Neither of the search engines received a pat on the back from Spain's data protection regulator, Artemi Rallo Lombarte, who criticized them for not trying to make their privacy policies accessible to normal people.

      Their privacy policies "could very well be considered virtual or fictional . . . because search engines do not sufficiently emphasize their own privacy policies on their home pages, nor are they accessible to users," he said, describing the policies as "complex and unintelligible to users."

      http://www.washingtonpost.com/wp-dyn...av=hcmoduletmv

      © 2008 The Washington Post Company
      Posted In The Spirit of Learning & Sharing
      One Love & Respect Always

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      you are preparing to fail!


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      Working together, the ants ate the elephant.


    2. #2
      Jahness's Avatar
      Jahness is offline OniOni Warrior

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      Arrow Google Says I.P. Addresses Arenít Personal


      0 Not allowed! Not allowed!
      Google Says I.P. Addresses Arenít Personal

      By Saul Hansell

      Google has responded to European regulators who have suggested that Internet Protocol addresses of users be considered personally identifiable information.

      Not surprisingly, it disagrees.

      The issue matters because the standards for what companies do with data that can be traced back to an individual are subject to tighter rules than other information they use ó as they should be. Google records the I.P. address associated with every search it handles.

      In a post on the Google Public Policy Blog, Alma Whitten, a software engineer, points out that often the I.P. address assigned to any one computer is changed on a regular basis by the Internet provider that services that computer.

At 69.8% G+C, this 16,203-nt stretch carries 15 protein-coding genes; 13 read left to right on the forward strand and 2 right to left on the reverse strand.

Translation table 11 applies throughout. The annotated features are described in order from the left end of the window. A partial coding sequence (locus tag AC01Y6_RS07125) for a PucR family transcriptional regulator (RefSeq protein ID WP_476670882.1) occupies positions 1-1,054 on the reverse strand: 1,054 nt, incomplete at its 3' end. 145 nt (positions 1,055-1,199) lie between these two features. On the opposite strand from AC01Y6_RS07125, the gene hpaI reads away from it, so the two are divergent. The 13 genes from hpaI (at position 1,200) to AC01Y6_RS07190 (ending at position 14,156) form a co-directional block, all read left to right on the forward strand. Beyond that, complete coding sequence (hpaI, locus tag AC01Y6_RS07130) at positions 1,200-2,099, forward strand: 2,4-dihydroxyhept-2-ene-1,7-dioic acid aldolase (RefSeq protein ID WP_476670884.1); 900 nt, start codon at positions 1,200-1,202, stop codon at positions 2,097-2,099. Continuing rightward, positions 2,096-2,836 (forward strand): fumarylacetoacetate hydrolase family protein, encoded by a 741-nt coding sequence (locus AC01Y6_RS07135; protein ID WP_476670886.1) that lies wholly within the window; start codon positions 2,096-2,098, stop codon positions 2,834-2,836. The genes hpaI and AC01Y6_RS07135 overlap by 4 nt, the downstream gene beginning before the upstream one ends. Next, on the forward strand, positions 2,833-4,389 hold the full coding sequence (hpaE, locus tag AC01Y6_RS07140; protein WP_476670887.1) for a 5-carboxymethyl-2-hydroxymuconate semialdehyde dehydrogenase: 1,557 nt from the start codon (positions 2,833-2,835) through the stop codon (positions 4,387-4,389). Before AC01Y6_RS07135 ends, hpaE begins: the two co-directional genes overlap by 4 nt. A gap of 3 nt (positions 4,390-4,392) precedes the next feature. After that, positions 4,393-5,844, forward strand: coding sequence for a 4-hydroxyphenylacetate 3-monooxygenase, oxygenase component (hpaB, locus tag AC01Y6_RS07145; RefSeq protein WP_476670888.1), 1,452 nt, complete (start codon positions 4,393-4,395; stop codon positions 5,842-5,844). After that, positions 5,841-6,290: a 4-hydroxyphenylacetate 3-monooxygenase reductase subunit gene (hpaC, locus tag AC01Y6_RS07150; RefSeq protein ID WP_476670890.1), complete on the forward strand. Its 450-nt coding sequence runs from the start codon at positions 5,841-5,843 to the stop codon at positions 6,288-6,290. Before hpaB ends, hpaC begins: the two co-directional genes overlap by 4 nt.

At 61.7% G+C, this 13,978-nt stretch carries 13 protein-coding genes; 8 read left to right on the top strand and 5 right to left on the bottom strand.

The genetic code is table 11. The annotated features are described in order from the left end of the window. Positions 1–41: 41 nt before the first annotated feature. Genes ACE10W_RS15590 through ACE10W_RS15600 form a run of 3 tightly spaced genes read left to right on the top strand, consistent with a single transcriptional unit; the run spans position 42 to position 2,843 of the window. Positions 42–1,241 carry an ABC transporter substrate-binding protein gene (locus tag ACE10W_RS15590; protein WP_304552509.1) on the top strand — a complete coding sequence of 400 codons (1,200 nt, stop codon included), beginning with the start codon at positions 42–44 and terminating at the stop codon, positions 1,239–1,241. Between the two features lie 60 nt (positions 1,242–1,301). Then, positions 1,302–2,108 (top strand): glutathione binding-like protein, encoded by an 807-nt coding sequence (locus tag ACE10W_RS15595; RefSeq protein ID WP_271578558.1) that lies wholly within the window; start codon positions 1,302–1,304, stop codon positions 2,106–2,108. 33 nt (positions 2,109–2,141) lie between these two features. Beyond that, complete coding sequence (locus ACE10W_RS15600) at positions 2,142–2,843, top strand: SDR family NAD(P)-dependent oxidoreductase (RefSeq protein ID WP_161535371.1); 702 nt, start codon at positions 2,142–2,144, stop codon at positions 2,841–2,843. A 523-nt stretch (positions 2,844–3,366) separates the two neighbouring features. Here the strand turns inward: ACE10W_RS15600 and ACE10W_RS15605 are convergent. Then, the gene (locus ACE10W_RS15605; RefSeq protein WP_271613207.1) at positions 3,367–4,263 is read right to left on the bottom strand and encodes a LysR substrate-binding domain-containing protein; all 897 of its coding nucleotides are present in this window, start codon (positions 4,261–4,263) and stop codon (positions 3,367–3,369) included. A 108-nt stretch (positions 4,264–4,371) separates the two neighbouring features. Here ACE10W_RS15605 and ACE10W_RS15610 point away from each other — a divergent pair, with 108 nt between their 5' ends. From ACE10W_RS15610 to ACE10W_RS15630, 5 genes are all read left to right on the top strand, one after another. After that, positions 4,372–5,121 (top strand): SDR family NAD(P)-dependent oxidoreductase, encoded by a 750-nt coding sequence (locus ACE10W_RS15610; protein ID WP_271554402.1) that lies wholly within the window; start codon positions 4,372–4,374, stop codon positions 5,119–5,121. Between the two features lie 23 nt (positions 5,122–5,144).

Google, she writes, strongly supports ďthe idea that data protection laws should apply to any data that could identify you. The reality is though that in most cases, an I.P. address without additional information cannot.Ē

      True enough. But itís also true that if someone has your I.P. address, it makes it much easier to gather the additional information needed to identify you.

      Think of an I.P. address as one of two keys needed to unlock a door. Just because the second key is needed too, doesnít mean the first key shouldnít also be protected.

      In the case of dynamic I.P. addresses ó those that are periodically changed ó the other key is held by the Internet providers themselves. And they are routinely forced to provide information about which customer was assigned what I.P. address at a given time in response to legal proceedings.

      Technically, fixed I.P. addresses ó those that are permanently assigned to a given computer ó are also not personal information, because a Web site doesnít know who is using that computer. But once the site, or a partner, convinces a user at that site to reveal his or her identity ó to register for a service, make a purchase, or even enter a sweepstakes ó that information can be associated with everything else the users of that computer do.

      Yes, there may be more than one person who uses a computer, just as there is often more than one person who uses a home telephone. Few people would say that this means phone numbers arenít personal

      Google is right to say that an I.P. address isnít exactly the same thing as your Social Security number. But its blog post also skips over all the ways that having your I.P address can help someone unlock information about what you do online. And doing so doesnít help the debate over what the right protections for personal information should be.

      http://bits.blogs.nytimes.com/2008/0...nal/index.html
      Posted In The Spirit of Learning & Sharing
      One Love & Respect Always

      ***************************************
      The Quest for knowledge stops at the grave.
      HIM Emperor Haile Selassie I.


      If you fail to prepare,
      you are preparing to fail!


      Mind what you want, because someone wants your mind.

      Working together, the ants ate the elephant.